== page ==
Recently I’ve had a huge interest in women’s menstrual health.
Why? Well it started when Nepal experienced that horrendous earthquake in 2015. As soon as I heard, I thought of my good friend, Maya. I became friends with Maya while looking for a tailor to start my clothing line. And though that venture failed, we remained friends. Supporting one another, going out, inviting one another to our houses.
I knew her family lived in Nepal. I wasn’t sure where exactly but I knew they were there. So when I called to check in, I found out her family was safe but that her village was destroyed. This was heart breaking. My thoughts were how will they rebuild? What about food, water, sanitation? How will the women cope? What about the children?
Wait. How will the women cope? Where will they get sanitary pads? Soap? Hygiene products? Clean underwear?
These things made me think – how do women manage in times of crisis? I knew at that moment I couldn’t think that far ahead, so I reached out to friends on Facebook to see if there was anyone heading out to Nepal collecting valuable items to those who needed it most.
And there were. I reached out to co-workers and friends for anything they could spare or didn’t want. Winter clothes for children and adults, hygiene products, women’s underwear from the outlets, anything and everything that could be had was bought, delivered, co-ordinated etc. Sent by airfreight or as part of a traveller’s additional luggage. We did our bit.
We don’t normally think about these things when we watch the news and one sees all that suffering that goes on world wide. Deplorable humans kidnapping young girls, bombs falling from the sky maiming or killings innocent people. Even homeless women in developed countries like the United Kingdom or the United States wouldn’t have the means of purchasing sanitary products. They would have to think twice whether to put some food in the bellies or buy pads.
Girls and women in developing countries do not have the luxury to go to a shop down the street to buy a pack of pads, just like getting a bucket of water – they would have to travel far. Often times these same girls and women end up using old rags or leaves that leave them susceptible to infections that can potentially lead to death, if left untreated.
I am not a scientist, I do not profess to be one and I failed science in school – I do not even know why I bothered with an HSE Bio class in year 13. However, common sense says from an environmental aspect: if one woman will use an average of 11,000 sanitary napkins (approx.) in her lifetime and there are 3.76 billion women in this world. For argument’s sake – let’s take that number and deduce based on the following realities of our present day world:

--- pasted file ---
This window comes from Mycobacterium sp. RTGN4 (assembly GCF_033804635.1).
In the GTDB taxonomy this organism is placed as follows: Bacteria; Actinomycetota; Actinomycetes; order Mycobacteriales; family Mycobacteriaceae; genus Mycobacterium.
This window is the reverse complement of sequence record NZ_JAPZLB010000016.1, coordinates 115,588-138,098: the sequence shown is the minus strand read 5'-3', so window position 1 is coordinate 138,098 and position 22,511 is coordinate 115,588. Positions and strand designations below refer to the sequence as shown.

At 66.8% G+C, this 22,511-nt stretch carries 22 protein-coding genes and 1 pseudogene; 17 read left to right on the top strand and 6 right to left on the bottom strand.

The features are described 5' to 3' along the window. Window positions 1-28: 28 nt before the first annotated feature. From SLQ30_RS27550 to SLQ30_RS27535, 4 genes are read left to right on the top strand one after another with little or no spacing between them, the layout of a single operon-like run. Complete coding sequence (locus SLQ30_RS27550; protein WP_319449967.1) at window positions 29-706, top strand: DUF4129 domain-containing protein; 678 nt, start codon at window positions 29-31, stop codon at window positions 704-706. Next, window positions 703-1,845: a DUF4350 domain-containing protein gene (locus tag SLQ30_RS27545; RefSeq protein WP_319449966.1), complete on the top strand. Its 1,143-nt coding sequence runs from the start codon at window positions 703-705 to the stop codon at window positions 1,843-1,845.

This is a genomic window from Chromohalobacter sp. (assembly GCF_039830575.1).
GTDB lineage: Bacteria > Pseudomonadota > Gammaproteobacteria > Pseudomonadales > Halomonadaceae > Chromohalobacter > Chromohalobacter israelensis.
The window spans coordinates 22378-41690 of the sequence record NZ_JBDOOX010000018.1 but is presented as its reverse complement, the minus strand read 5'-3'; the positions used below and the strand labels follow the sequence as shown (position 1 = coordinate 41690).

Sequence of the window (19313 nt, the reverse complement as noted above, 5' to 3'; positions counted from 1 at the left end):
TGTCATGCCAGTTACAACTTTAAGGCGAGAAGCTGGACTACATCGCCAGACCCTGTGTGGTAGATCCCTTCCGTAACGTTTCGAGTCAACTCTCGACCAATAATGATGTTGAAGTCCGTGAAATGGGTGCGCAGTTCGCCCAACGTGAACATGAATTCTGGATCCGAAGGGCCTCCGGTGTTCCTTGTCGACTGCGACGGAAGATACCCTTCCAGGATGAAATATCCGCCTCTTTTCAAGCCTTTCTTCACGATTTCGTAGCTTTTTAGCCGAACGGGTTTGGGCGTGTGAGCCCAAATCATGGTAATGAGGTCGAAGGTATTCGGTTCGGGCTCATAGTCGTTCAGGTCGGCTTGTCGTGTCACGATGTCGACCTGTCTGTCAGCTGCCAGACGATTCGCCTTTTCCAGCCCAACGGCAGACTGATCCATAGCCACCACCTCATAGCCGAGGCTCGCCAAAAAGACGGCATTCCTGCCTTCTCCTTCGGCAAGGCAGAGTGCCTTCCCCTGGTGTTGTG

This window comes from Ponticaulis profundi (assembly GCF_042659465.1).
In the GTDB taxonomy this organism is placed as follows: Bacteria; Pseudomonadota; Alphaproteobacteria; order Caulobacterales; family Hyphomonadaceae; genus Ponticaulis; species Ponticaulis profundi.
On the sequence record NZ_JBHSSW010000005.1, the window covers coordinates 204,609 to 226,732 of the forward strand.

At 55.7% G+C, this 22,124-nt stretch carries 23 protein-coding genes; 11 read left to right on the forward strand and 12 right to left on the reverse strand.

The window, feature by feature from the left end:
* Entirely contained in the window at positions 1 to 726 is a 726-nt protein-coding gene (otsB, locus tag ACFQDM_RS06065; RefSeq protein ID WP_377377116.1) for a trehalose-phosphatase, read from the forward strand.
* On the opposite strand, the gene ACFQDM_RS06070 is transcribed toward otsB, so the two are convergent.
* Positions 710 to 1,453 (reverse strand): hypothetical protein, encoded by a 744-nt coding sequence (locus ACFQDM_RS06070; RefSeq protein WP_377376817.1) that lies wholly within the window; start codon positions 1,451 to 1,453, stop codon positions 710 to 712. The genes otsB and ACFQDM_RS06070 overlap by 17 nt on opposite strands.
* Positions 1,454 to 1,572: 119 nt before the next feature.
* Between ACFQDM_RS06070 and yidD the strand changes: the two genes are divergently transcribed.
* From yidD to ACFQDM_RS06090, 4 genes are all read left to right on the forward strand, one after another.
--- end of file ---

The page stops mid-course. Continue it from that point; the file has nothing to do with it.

War. Female Foeticide. Old age. Death. Disease. Giving birth. Lack of medical attention / assistance. Suicide. Murder. This is just a few that I can name at the top of my head…
So when you think of all these factors, its safe to say that there’s still roughly 3 billion + women on this planet (and rising).
Now if we factored in economic stability between the ones who have the money to buy a packet of pads versus those who can’t. Multiply that by 11,000 pads per woman…
The answer is seriously scary, in the trillions scary.
And these pads end up in landfills. Every day pads are in landfills. Yet, this simple product, in some countries, is regarded an “luxury item” and is taxed. So if women don’t want to pay this tax – they should all bleed once a month at home because the government are a bunch of illogical thieves and tax women an item they need.
What is even more baffling is why don’t companies that make sanitary napkins environmentally friendly and biodegradable? There’s no point putting a cotton lining if the majority of the product is all plastic. Where is the logic in that?
Small groups, charities & campaigns around the world are doing their part to spread the word about eco-friendly pads as well as involving communities to sew and create napkins that they can donate like Days for Girls International or even AFRIpads
To make a difference in your own life and to do the right thing by mother nature – we should all be considering choices like reusable menstrual pads or menstrual cups.
Its time to make a change. For ourselves, for other women and Mother Nature.
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